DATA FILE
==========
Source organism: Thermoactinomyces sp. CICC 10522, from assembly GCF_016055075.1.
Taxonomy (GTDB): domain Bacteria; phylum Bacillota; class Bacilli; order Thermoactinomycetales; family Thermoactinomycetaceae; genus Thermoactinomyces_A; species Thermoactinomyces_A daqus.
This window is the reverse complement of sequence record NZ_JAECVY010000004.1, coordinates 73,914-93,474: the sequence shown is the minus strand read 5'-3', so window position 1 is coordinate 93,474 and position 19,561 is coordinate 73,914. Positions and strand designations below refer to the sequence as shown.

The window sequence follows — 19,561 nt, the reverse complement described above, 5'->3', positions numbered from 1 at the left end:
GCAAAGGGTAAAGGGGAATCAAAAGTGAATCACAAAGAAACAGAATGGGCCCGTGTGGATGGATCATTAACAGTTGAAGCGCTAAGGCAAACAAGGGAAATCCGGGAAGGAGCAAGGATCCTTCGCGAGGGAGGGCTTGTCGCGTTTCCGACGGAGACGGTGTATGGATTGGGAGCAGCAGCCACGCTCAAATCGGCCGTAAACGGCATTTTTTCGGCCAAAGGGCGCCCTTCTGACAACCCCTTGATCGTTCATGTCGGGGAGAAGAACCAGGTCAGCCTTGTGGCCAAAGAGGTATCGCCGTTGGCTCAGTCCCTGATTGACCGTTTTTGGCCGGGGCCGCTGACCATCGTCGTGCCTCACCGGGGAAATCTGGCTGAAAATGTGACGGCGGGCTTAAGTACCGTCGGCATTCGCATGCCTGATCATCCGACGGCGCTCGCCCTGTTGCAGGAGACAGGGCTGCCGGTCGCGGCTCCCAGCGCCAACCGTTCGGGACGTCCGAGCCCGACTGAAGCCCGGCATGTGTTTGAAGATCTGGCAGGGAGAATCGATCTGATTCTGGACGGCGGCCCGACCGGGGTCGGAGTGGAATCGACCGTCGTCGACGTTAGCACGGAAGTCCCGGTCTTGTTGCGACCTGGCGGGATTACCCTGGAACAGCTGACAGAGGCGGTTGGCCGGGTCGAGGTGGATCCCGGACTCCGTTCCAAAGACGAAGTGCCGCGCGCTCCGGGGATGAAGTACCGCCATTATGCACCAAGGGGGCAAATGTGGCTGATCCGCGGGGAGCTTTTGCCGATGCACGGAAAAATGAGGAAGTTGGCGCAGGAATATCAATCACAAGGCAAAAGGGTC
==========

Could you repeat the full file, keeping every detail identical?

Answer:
Source organism: Thermoactinomyces sp. CICC 10522, from assembly GCF_016055075.1.
Taxonomy (GTDB): domain Bacteria; phylum Bacillota; class Bacilli; order Thermoactinomycetales; family Thermoactinomycetaceae; genus Thermoactinomyces_A; species Thermoactinomyces_A daqus.
This window is the reverse complement of sequence record NZ_JAECVY010000004.1, coordinates 73,914-93,474: the sequence shown is the minus strand read 5'-3', so window position 1 is coordinate 93,474 and position 19,561 is coordinate 73,914. Positions and strand designations below refer to the sequence as shown.

The window sequence follows — 19,561 nt, the reverse complement described above, 5'->3', positions numbered from 1 at the left end:
GCAAAGGGTAAAGGGGAATCAAAAGTGAATCACAAAGAAACAGAATGGGCCCGTGTGGATGGATCATTAACAGTTGAAGCGCTAAGGCAAACAAGGGAAATCCGGGAAGGAGCAAGGATCCTTCGCGAGGGAGGGCTTGTCGCGTTTCCGACGGAGACGGTGTATGGATTGGGAGCAGCAGCCACGCTCAAATCGGCCGTAAACGGCATTTTTTCGGCCAAAGGGCGCCCTTCTGACAACCCCTTGATCGTTCATGTCGGGGAGAAGAACCAGGTCAGCCTTGTGGCCAAAGAGGTATCGCCGTTGGCTCAGTCCCTGATTGACCGTTTTTGGCCGGGGCCGCTGACCATCGTCGTGCCTCACCGGGGAAATCTGGCTGAAAATGTGACGGCGGGCTTAAGTACCGTCGGCATTCGCATGCCTGATCATCCGACGGCGCTCGCCCTGTTGCAGGAGACAGGGCTGCCGGTCGCGGCTCCCAGCGCCAACCGTTCGGGACGTCCGAGCCCGACTGAAGCCCGGCATGTGTTTGAAGATCTGGCAGGGAGAATCGATCTGATTCTGGACGGCGGCCCGACCGGGGTCGGAGTGGAATCGACCGTCGTCGACGTTAGCACGGAAGTCCCGGTCTTGTTGCGACCTGGCGGGATTACCCTGGAACAGCTGACAGAGGCGGTTGGCCGGGTCGAGGTGGATCCCGGACTCCGTTCCAAAGACGAAGTGCCGCGCGCTCCGGGGATGAAGTACCGCCATTATGCACCAAGGGGGCAAATGTGGCTGATCCGCGGGGAGCTTTTGCCGATGCACGGAAAAATGAGGAAGTTGGCGCAGGAATATCAATCACAAGGCAAAAGGGTC